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Denying Kappa Alpha appeal, Provost seals frat’s two-year housing loss

Penalties levied for ‘premeditated nature’ of ‘stuffing’ house with four extra students

ERIN WOO / The Stanford Daily

Student Affairs announced last month that Stanford’s Kappa Alpha (KA) fraternity would be stripped of housing privileges for at least two years after it housed members who did not pay room and board to the University, but the office left the group with one potential recourse: an appeal to Provost Persis Drell. 

That avenue has been exhausted, with Drell upholding the unanimous decision of a panel of three students and two faculty and staff members, ensuring the sanctions will take place beginning in the fall. 

An appeal would only be granted on the basis of “procedural errors” or “new information that was not known at the start of the panel’s review” of findings from an Office of Community Standards (OCS) investigation. Earlier this year, a “procedural flaw” caused the Office of Student Affairs to reverse its decision to revoke fraternity Theta Delta Chi’s (TDX) housing.

In KA’s case, the OCS investigation found that the fraternity had housed members beyond the house’s capacity who did not pay room and board to the University — a practice known as “stuffing.” Beyond the housing ban, KA is also required to compensate the University for the rent owed. 

The housing loss was warranted, Drell wrote in a statement from Student Affairs, by “the premeditated nature of the violation, the scale and scope of the violation (at least $33K, some portion of which we presume was collected by the fraternity, the use of which is entirely undisclosed), the number of individuals who were complicit, and the evidence” that the organization knowingly breached University policy. 

Vice Provost for Student Affairs Susie Brubaker-Cole wrote that Drell had decided to leave housing assignments to the frat’s former residence, 664 Lomita, for the upcoming academic year unchanged due to timing concerns. 

KA President Patrick Gilligan ’20 expressed appreciation that the 59 members of the fraternity assigned to the residence would still be allowed to live there.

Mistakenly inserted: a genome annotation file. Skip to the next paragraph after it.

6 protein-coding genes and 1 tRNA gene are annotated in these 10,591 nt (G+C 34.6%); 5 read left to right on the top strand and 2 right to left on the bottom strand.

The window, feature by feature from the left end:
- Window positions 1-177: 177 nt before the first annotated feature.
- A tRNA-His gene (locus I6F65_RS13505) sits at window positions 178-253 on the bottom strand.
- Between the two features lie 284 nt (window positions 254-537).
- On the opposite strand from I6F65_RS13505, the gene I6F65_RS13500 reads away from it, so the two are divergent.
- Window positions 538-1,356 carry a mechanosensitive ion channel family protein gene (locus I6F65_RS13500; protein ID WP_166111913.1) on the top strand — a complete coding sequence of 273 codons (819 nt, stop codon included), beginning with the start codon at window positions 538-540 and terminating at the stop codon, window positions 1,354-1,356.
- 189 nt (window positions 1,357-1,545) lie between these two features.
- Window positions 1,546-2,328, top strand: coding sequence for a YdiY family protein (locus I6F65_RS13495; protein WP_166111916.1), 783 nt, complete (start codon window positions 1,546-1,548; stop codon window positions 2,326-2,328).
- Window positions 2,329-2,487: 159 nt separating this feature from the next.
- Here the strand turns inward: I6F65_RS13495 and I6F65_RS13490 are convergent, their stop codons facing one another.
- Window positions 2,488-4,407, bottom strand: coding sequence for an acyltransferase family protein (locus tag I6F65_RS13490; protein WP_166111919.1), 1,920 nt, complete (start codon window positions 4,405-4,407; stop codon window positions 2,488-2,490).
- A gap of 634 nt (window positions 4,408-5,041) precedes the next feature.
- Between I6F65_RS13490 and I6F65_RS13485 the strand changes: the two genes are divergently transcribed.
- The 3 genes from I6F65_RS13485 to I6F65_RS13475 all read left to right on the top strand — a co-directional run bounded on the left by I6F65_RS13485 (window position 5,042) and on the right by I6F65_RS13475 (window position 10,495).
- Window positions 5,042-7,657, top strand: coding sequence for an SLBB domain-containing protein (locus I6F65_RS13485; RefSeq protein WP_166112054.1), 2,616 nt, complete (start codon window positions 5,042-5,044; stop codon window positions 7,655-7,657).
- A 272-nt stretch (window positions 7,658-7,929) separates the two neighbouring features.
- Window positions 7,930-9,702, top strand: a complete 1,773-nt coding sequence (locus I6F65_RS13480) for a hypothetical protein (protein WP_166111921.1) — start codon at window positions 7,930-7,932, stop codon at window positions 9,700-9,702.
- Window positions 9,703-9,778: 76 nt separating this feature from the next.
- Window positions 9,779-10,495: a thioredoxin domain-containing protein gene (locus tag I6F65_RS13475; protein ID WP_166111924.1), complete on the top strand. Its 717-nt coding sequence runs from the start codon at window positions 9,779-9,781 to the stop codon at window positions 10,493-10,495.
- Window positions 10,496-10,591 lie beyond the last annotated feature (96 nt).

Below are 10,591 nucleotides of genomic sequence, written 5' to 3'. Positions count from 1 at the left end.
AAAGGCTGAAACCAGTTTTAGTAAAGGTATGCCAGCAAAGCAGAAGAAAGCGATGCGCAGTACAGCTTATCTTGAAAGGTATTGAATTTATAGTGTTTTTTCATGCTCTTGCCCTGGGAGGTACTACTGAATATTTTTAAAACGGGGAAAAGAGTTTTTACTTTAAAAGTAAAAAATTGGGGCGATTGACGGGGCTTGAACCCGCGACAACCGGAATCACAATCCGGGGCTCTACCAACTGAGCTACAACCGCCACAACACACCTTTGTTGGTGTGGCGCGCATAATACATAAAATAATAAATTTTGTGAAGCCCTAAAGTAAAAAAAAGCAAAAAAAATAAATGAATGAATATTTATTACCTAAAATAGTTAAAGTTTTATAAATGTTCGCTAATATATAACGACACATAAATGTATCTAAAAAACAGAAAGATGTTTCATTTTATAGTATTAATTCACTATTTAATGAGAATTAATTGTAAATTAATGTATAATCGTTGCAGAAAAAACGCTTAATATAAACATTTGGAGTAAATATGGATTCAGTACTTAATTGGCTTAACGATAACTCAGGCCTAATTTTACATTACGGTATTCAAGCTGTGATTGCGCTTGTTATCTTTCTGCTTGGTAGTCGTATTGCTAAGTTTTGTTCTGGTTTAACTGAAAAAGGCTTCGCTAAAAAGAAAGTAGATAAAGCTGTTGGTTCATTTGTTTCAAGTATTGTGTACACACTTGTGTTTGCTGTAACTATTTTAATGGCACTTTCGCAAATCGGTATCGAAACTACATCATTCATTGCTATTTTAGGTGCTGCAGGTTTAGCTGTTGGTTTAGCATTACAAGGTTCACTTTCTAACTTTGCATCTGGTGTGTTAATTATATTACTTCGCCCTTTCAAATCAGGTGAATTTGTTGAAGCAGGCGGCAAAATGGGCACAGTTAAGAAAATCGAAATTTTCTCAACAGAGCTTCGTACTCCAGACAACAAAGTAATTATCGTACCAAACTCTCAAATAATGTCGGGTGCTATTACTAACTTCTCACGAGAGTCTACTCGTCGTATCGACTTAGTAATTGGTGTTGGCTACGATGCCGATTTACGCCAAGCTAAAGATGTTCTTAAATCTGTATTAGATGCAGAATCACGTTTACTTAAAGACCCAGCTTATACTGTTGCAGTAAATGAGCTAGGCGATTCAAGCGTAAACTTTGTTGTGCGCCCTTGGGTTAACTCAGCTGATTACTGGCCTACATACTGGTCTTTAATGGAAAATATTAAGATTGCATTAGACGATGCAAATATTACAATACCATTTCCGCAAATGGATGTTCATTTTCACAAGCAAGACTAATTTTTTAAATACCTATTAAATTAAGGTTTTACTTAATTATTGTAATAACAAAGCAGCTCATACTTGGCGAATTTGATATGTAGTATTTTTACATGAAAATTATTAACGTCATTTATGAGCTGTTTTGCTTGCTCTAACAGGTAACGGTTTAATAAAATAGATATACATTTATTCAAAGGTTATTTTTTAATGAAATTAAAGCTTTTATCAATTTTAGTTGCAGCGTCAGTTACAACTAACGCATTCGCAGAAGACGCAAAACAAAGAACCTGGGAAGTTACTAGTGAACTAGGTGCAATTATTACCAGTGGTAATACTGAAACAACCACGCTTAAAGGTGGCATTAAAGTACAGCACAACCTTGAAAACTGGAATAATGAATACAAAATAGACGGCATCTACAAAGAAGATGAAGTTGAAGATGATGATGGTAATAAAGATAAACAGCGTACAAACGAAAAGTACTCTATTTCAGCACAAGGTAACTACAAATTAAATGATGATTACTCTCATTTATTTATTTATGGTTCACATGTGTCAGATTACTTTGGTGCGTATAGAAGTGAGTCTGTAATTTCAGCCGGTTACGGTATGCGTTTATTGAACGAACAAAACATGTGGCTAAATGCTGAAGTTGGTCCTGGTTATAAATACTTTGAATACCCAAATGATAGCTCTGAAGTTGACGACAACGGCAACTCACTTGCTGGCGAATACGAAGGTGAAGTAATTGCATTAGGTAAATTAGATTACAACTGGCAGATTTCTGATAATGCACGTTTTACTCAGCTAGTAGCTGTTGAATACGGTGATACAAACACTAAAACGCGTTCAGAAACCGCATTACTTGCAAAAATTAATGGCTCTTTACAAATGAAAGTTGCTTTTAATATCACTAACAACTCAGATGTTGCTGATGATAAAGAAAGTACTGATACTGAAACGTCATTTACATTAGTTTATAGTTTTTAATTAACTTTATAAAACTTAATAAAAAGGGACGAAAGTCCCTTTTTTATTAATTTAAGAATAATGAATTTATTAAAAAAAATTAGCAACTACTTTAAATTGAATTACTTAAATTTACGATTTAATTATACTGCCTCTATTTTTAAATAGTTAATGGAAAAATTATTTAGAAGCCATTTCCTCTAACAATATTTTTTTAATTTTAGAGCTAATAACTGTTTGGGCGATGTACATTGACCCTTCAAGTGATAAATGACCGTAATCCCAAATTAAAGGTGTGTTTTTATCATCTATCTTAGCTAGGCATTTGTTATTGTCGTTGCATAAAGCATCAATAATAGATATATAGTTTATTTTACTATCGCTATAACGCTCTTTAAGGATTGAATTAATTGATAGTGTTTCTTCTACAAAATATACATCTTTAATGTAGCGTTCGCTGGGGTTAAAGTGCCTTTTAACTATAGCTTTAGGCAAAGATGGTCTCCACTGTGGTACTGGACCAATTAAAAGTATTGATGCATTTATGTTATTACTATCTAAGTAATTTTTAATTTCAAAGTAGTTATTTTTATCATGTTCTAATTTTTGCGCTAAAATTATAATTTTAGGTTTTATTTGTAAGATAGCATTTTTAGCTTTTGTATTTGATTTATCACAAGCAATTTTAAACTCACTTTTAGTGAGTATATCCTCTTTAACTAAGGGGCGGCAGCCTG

“Although our loss of housing is unfortunate and not the outcome that we desired, we acknowledge the wrongdoing of our organization in regards to housing removal and are eager to use this as a learning opportunity for our organization,” he wrote in a statement to The Daily.

In the 2018-19 academic year, the residence will face several restrictions, the Student Affairs announcement said, including a ban on hard alcohol and “KA organizational activities,” and the stipulation that any parties take place indoors with residents only. In the following academic year, members of KA will apply for on-campus housing through The Draw. 

In a potential bright spot for the organization, Brubaker-Cole wrote that the Provost determined that, in considering the chapter’s housing application for the 2021-2022 academic year, “heavy weighting will be given to positive changes in the organization, subject to adjudication of other policy violations currently under investigation and appropriate conduct in the interim.”

KA leaders have developed “a number of important measures to ensure a solid path forward for the organization,” Brubaker-Cole added later.

Student Affairs spokesperson Pat Harris declined to specify the nature of other potential investigations of the fraternity, writing that the University would “not comment at this time about ongoing investigations or conduct processes.”

The announcement also indicated that the University is investigating the prevalence of stuffing on campus. In a statement to The Daily, Harris wrote that “initial findings” from analyzing data from campus partners “indicate that stuffing may occur from time to time to support friends who are having financial difficulties.” Harris encouraged students in such positions to reach out to the Financial Aid Office, and said Stanford would continue to look into the issue.  

“Stanford’s decision does not come lightly and we are aware it can be perceived as an assault on Greek life,” wrote Brubaker-Cole, who expressed support for having 10 Greek houses on campus. “I want to assure you all that I remain steadfast in my commitment to supporting Greek life at Stanford.” 

Including KA, Stanford currently has nine such residences, according to a Residential & Dining Enterprises website. The property at 550 Lasuen, which housed members of Stanford’s Sigma Chi fraternity chapter before it lost its charter in 2018, is the subject of an ongoing legal battle between the University and a group of the fraternity’s alumni.

This article has been corrected to clarify that Drell’s comment refers specifically to the housing loss, not including the penalty involving compensating the University for rent owed.

Contact Charlie Curnin at ccurnin ‘at’ stanford.edu.

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